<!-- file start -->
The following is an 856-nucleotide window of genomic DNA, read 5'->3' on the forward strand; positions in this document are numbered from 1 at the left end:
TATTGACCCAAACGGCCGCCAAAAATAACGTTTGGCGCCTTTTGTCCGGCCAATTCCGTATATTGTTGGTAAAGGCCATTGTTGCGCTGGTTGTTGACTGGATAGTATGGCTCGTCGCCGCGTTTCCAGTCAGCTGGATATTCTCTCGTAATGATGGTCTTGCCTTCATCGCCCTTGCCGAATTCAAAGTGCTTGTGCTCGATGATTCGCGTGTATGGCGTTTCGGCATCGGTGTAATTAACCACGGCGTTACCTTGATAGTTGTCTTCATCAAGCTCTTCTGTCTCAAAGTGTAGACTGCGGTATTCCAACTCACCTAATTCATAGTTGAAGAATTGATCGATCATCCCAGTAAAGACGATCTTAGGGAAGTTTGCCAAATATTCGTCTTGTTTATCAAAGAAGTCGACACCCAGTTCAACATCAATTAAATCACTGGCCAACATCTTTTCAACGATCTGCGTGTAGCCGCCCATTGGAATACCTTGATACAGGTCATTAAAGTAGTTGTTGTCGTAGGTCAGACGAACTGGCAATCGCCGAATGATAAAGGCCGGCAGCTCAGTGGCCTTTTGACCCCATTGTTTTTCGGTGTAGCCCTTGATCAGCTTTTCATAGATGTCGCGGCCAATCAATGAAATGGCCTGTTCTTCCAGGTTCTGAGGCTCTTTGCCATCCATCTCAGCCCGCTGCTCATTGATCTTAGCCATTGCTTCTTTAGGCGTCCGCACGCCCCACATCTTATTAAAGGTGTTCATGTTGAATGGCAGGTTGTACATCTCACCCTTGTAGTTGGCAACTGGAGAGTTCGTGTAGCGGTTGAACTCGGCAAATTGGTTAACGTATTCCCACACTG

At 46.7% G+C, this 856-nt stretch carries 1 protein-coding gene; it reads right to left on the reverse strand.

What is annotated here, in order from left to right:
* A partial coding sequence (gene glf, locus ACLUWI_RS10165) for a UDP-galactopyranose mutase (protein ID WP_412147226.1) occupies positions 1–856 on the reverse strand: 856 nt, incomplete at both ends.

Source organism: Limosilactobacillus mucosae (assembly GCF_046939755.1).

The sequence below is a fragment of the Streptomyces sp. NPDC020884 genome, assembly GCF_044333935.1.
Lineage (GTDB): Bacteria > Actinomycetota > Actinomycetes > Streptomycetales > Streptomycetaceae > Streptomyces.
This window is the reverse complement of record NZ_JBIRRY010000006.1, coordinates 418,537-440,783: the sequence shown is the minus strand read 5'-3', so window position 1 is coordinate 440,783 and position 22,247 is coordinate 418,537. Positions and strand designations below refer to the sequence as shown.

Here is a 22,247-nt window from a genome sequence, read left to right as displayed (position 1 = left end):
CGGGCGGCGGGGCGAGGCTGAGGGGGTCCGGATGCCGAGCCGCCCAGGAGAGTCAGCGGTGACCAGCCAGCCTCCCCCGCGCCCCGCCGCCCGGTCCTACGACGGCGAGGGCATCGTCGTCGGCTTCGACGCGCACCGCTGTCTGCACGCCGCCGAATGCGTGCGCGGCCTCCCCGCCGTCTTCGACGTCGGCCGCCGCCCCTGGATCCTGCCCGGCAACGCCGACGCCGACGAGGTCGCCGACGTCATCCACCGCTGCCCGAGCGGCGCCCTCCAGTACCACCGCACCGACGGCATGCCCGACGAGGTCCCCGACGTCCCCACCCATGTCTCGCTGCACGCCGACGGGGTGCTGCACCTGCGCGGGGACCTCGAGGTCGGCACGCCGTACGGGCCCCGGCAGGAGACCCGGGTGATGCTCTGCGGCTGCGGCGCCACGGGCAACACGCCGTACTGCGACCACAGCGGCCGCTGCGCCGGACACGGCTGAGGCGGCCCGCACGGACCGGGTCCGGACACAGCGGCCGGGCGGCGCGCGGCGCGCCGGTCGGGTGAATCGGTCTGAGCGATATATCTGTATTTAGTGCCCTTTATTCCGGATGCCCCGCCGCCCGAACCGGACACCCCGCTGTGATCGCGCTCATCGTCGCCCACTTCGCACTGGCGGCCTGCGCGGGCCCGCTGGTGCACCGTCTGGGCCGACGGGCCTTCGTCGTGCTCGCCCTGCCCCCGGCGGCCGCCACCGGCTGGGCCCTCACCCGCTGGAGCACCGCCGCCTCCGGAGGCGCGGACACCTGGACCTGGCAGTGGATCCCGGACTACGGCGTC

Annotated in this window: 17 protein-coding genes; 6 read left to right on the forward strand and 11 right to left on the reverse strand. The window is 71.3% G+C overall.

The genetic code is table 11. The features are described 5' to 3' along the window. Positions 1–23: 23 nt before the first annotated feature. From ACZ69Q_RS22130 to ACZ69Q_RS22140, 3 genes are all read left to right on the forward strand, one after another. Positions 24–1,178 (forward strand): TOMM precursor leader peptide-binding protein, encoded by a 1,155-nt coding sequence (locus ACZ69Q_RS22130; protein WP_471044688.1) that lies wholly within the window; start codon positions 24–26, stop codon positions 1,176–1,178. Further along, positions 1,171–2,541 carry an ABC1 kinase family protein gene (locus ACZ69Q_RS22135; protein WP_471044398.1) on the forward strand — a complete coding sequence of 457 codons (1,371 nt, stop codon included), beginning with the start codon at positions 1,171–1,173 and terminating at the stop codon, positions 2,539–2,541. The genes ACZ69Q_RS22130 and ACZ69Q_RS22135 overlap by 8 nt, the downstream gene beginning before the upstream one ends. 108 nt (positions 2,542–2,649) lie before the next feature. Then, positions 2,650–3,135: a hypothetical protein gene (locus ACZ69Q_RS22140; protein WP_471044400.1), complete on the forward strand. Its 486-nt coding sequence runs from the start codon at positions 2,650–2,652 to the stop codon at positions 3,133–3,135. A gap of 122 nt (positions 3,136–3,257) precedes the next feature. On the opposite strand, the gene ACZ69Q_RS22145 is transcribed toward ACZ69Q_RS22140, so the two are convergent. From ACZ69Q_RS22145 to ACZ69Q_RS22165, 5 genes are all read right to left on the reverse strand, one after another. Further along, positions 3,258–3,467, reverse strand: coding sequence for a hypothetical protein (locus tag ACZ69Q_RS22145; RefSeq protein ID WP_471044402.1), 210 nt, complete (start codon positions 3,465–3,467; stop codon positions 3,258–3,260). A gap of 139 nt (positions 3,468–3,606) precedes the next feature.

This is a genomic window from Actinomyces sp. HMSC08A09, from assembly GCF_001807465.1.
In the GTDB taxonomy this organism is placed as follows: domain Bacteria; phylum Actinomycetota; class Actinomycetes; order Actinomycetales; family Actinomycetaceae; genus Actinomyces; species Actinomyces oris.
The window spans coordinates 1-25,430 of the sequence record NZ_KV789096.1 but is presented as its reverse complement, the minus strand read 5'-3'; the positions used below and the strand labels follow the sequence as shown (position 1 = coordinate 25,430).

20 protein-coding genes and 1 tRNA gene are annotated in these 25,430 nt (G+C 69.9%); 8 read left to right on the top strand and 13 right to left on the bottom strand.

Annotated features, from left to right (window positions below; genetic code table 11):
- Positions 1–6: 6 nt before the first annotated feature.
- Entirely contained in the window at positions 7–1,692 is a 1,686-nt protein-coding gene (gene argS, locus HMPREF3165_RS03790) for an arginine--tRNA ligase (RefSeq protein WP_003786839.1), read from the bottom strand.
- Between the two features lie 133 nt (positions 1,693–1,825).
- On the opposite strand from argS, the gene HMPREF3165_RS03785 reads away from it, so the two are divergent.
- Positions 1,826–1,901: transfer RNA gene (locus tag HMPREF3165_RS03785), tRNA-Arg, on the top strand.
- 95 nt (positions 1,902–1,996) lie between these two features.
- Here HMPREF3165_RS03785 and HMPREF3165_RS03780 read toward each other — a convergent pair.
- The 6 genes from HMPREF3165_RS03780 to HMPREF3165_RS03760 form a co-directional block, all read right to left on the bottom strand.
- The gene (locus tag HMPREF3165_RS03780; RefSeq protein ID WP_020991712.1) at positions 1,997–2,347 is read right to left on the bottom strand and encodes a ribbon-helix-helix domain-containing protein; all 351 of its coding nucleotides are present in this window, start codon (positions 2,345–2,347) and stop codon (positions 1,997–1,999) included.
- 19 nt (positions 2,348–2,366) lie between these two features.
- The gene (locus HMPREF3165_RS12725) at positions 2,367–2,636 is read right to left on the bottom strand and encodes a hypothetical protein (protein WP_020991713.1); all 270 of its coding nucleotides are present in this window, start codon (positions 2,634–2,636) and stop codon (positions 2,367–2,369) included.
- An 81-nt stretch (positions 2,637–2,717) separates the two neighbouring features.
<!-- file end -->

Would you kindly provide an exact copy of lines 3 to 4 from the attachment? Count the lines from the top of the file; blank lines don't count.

At 46.7% G+C, this 856-nt stretch carries 1 protein-coding gene; it reads right to left on the reverse strand.

What is annotated here, in order from left to right: